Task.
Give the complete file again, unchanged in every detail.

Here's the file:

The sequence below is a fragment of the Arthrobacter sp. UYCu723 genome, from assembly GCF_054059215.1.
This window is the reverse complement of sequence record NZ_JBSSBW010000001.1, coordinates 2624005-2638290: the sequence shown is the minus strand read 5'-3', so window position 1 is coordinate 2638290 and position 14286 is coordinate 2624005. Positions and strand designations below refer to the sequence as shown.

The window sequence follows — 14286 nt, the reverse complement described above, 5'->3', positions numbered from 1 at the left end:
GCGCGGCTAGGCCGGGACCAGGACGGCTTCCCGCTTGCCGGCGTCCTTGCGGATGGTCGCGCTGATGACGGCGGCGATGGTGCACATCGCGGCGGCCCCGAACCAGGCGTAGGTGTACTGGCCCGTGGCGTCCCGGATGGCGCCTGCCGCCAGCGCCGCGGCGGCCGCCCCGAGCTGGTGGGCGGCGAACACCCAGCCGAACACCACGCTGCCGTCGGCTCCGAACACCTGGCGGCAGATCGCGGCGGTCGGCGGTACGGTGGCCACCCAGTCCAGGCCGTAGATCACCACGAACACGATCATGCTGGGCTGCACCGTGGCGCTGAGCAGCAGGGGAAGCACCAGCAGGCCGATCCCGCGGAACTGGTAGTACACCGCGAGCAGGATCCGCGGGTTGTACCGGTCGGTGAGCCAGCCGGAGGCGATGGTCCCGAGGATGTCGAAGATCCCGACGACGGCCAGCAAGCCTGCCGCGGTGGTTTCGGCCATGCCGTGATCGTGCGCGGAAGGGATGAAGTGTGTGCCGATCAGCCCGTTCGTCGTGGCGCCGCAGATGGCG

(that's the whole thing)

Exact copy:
The sequence below is a fragment of the Arthrobacter sp. UYCu723 genome, from assembly GCF_054059215.1.
This window is the reverse complement of sequence record NZ_JBSSBW010000001.1, coordinates 2624005-2638290: the sequence shown is the minus strand read 5'-3', so window position 1 is coordinate 2638290 and position 14286 is coordinate 2624005. Positions and strand designations below refer to the sequence as shown.

The window sequence follows — 14286 nt, the reverse complement described above, 5'->3', positions numbered from 1 at the left end:
GCGCGGCTAGGCCGGGACCAGGACGGCTTCCCGCTTGCCGGCGTCCTTGCGGATGGTCGCGCTGATGACGGCGGCGATGGTGCACATCGCGGCGGCCCCGAACCAGGCGTAGGTGTACTGGCCCGTGGCGTCCCGGATGGCGCCTGCCGCCAGCGCCGCGGCGGCCGCCCCGAGCTGGTGGGCGGCGAACACCCAGCCGAACACCACGCTGCCGTCGGCTCCGAACACCTGGCGGCAGATCGCGGCGGTCGGCGGTACGGTGGCCACCCAGTCCAGGCCGTAGATCACCACGAACACGATCATGCTGGGCTGCACCGTGGCGCTGAGCAGCAGGGGAAGCACCAGCAGGCCGATCCCGCGGAACTGGTAGTACACCGCGAGCAGGATCCGCGGGTTGTACCGGTCGGTGAGCCAGCCGGAGGCGATGGTCCCGAGGATGTCGAAGATCCCGACGACGGCCAGCAAGCCTGCCGCGGTGGTTTCGGCCATGCCGTGATCGTGCGCGGAAGGGATGAAGTGTGTGCCGATCAGCCCGTTCGTCGTGGCGCCGCAGATGGCG